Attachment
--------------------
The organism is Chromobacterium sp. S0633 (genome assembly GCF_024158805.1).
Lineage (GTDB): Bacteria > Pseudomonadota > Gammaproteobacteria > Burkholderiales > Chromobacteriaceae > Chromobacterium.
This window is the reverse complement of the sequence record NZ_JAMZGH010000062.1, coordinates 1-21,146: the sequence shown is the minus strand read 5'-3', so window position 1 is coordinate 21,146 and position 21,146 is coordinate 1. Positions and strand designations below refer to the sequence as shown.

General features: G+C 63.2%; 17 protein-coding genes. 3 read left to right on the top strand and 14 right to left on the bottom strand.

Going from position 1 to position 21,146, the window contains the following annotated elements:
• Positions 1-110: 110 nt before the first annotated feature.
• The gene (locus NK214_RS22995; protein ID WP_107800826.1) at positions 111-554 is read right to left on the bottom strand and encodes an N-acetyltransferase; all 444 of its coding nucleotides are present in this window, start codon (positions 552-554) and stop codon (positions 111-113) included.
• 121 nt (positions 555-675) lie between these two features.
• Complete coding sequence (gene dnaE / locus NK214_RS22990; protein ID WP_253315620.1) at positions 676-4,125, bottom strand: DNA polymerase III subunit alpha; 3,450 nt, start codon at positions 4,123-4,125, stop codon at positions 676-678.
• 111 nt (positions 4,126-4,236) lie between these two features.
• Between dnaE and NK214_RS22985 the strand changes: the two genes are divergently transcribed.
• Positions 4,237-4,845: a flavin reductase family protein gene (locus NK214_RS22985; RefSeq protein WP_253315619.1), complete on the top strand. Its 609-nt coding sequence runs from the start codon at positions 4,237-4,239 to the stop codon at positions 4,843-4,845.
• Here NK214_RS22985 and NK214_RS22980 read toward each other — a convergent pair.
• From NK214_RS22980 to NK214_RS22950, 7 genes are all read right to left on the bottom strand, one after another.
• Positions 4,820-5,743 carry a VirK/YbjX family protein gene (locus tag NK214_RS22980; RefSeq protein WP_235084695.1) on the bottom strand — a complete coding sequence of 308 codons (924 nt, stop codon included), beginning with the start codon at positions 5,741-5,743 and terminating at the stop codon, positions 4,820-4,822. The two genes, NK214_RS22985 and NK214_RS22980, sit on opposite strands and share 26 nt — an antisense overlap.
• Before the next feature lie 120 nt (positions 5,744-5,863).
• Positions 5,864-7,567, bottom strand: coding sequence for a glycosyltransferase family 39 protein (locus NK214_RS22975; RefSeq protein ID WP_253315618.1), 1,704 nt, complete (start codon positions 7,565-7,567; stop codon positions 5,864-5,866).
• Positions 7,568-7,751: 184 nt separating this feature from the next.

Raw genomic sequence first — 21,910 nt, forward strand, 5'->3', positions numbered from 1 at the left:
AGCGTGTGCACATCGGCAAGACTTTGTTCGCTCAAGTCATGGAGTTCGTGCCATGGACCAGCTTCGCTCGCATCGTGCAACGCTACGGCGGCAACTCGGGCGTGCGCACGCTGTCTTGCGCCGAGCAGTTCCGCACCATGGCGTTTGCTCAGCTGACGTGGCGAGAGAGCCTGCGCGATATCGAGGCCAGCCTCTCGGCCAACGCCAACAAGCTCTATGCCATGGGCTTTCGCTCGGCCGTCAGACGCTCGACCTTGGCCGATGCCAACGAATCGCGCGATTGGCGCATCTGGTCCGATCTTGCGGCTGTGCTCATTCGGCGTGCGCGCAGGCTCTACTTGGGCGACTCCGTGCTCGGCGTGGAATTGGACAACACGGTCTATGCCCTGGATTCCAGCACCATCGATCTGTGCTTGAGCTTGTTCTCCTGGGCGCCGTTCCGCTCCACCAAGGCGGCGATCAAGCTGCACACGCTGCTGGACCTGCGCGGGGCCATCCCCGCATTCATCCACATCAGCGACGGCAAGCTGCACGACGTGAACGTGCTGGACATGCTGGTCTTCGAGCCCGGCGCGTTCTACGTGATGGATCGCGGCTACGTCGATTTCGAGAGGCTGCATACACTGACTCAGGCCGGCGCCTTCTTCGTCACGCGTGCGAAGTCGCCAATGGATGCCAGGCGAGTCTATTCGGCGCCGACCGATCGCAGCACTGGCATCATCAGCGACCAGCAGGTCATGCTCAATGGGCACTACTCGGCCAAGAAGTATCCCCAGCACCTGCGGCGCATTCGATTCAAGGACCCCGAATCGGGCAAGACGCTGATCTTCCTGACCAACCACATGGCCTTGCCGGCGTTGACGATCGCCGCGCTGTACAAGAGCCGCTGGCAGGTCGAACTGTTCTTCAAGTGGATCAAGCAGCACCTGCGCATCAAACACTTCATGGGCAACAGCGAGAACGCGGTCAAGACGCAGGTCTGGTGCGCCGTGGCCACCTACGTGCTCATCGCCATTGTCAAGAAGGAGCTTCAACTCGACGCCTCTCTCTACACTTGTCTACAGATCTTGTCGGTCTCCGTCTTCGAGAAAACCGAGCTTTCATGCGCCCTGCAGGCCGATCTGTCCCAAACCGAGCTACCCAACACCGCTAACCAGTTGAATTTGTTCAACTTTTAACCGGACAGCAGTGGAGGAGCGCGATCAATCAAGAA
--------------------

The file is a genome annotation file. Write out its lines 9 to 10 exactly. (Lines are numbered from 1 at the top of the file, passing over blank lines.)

• Complete coding sequence (gene dnaE / locus NK214_RS22990; protein ID WP_253315620.1) at positions 676-4,125, bottom strand: DNA polymerase III subunit alpha; 3,450 nt, start codon at positions 4,123-4,125, stop codon at positions 676-678.
• 111 nt (positions 4,126-4,236) lie between these two features.